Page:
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Research Departments > Molecular, Cellular and Developmental Neurobiology department > Direct reprogramming for regenerative medicine and disease modelling > Research Report

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Direct reprogramming for regenerative medicine and disease modelling


Direct reprogramming of somatic cells into different lineages allows to generate specific cell types that cannot otherwise be easily harnessed, such as human neurons from the central nervous system. This raises the promising possibility of reprogramming-based therapies that may replenish neuronal populations using glial cells within an injured area in vivo. However, the efficiency of conversion and the functionality of the induced neurons (iNs) depend to a large extend on the cellular context where the conversion takes place (i.e. in culture, in the injured brain in vivo, within different areas of the CNS ...). Our team seeks to understand the molecular and cellular mechanisms underpinning fate conversion in order to apply new knowledge on regenerative medicine approaches of cell replacement, as well as to model neurodegenerative diseases in vitro.

Ongoing projects:

Hypothermia to enhance reprogramming of glial cells into induced neurons.

In our previous work we determined that successful neuronal reprogramming requires a metabolic switch from glycolysis (Glyco) to oxidative phosphorylation (OxPhos) (see Gascón, 2016, 2017). But the acquisition of a new oxidative metabolism during neuronal conversion rises reactive oxygen species (ROS) production that lead to cell death by ferroptosis (Gascón et al., 2016). This effect represents a major barrier for the reprogramming procedure, efficiency-wise.

The hypothesis in which this project builds up is that inducing neuronal conversion at low temperature would slow down the speed of transcriptional cascades linked to fate re-specification pathways and provide the cells time enough to adapt to the new oxidative metabolome, without up-regulating ROS production. We have indeed observed that neuronal reprogramming efficiency is potently enhanced by hypothermia in vitro, irrespectively of the transcription factor used for the conversion procedure. Our ultimate goal is to translate these findings to approaches of regenerative medicine in vivo.

Modelling neurodegenerative diseases through direct reprogramming.

An important limitation to study the pathology of the CNS is that living human neural cells are not easy to obtain. To overcome this problem, techniques based on iPSCs reprogramming have recently emerged. However, the acquisition of pluripotency implies resetting of cellular age, which is particularly adverse for exploring molecular and cellular correlations between aging and neurodegeneration. A promising route to circumvent this limitation is the access to neural cells through direct reprogramming strategies that do not imply cell rejuvenation.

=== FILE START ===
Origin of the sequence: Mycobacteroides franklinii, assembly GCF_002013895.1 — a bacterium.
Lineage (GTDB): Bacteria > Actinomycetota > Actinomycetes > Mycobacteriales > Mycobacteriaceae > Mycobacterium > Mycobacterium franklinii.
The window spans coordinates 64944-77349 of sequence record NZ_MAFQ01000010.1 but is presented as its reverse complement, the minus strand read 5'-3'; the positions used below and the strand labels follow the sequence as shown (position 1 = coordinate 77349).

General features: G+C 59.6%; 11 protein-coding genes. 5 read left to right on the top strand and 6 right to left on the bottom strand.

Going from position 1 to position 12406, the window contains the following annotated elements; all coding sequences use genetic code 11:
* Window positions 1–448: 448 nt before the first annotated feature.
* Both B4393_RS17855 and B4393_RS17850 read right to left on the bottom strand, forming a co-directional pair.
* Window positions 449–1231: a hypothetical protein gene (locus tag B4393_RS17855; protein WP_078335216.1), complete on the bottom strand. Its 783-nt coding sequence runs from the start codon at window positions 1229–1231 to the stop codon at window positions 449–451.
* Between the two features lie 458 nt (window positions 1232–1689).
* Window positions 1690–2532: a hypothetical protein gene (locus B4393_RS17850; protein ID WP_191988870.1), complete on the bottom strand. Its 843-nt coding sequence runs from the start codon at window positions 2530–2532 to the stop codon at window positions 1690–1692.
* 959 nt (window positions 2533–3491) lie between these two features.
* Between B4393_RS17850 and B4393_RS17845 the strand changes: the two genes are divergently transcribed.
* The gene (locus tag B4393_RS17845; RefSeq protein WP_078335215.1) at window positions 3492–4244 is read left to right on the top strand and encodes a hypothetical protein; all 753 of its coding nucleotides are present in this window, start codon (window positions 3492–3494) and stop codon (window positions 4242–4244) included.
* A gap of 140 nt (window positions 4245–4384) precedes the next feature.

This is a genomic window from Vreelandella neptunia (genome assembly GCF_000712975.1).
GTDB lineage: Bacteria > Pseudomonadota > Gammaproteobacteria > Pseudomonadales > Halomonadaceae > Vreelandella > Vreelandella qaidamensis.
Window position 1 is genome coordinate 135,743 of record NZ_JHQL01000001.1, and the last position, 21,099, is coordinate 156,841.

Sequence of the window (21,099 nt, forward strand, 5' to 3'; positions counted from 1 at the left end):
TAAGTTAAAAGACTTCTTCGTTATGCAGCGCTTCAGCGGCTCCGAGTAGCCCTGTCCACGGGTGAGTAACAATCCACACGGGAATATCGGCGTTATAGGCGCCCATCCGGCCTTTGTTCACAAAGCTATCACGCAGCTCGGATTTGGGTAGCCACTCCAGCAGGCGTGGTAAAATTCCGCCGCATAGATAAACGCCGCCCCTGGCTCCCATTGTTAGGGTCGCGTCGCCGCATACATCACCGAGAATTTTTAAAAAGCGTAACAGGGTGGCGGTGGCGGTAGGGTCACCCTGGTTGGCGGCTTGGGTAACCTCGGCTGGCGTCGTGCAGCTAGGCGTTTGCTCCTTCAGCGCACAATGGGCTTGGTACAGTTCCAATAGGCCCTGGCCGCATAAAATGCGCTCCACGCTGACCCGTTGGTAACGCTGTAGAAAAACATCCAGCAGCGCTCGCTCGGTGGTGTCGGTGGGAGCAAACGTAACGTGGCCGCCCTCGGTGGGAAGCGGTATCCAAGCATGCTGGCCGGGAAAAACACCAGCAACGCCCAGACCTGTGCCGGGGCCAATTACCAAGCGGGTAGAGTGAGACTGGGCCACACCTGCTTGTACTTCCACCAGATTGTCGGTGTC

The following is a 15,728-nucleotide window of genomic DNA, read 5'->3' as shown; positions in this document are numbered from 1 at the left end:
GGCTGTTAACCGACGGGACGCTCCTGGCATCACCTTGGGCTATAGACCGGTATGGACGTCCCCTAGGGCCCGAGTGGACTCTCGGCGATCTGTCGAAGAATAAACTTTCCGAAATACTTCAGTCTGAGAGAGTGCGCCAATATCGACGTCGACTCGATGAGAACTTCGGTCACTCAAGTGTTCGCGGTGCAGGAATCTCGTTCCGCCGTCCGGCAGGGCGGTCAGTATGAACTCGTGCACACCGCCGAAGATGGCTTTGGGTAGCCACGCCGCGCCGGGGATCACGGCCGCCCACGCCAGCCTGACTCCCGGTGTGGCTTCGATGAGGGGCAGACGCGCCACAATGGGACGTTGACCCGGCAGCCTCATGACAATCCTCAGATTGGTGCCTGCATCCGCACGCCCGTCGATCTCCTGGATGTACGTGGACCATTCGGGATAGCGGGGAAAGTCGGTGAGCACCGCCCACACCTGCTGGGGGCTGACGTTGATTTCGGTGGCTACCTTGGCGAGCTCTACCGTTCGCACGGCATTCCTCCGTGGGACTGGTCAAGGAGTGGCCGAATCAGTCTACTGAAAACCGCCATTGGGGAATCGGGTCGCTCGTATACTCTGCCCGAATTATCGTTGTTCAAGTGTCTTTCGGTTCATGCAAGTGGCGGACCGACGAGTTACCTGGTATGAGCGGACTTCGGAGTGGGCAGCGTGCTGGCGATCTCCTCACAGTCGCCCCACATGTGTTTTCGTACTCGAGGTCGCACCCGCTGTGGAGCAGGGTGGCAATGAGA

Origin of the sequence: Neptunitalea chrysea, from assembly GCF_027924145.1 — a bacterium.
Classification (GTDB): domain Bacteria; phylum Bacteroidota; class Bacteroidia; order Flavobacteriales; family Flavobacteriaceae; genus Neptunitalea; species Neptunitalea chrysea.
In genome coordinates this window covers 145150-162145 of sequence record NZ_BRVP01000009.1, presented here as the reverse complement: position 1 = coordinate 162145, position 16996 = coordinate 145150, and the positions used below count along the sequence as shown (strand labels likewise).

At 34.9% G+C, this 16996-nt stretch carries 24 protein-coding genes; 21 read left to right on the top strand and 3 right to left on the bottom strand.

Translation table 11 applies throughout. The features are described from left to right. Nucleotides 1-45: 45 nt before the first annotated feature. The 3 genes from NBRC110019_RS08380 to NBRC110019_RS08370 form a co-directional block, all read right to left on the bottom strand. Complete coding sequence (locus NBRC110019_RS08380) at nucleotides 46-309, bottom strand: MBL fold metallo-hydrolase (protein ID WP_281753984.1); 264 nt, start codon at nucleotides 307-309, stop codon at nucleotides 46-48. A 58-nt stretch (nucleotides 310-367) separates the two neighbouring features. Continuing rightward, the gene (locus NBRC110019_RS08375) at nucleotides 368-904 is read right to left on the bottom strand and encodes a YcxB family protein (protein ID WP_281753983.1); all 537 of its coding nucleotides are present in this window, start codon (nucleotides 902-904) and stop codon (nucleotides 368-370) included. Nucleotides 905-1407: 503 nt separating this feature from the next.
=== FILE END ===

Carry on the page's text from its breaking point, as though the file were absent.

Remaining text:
Thus, we use direct reprogramming approaches to model human neurodegenerative diseases, such as amyotrophic lateral sclerosis, a fatal condition typically characterized by the selective degeneration of motor neurons, but also affecting the glial and muscular components. In this case, for neuronal reprogramming we use a method based on the retroviral-mediated expression of Neurog2, Isl1 and Bcl-2, which yields a pure population of induced motor neurons (iMNs, β-III-tubulin+, Hb9+ and Isl2+) from healthy control and patient-derived fibroblasts. In addition, reprogramming of fibroblasts into induced myoblasts (iMs) is accomplished by expression of the myogenic factor MyoD. When iMs and iMNs are co-cultured together, they establish bungarotoxin-detectable neuromuscular junctions.

These approaches represent ideal platforms to model neurodegeneration in vitro and our team uses them extensively to study human pathologies of the CNS.

See more information at www.gasconlab.com

Most relevant methodology.

1) Development of neural primary cultures from mouse.

2) Culture and reprogramming of mouse and human cells in vitro.

3) Neural reprogramming techniques within the adult mouse brain in vivo.

4) Oxidative stress and cellular redox analysis.

5) Production and transduction of/with retroviral vectors in vitro and in vivo.

6) Retrograde synaptic tracing with rabies virus.

7) Molecular biology and cell biology techniques, such as plasmid cloning, immunocytochemistry, immunohistochemistry, flow cytometry, and transcriptomic profile analysis.

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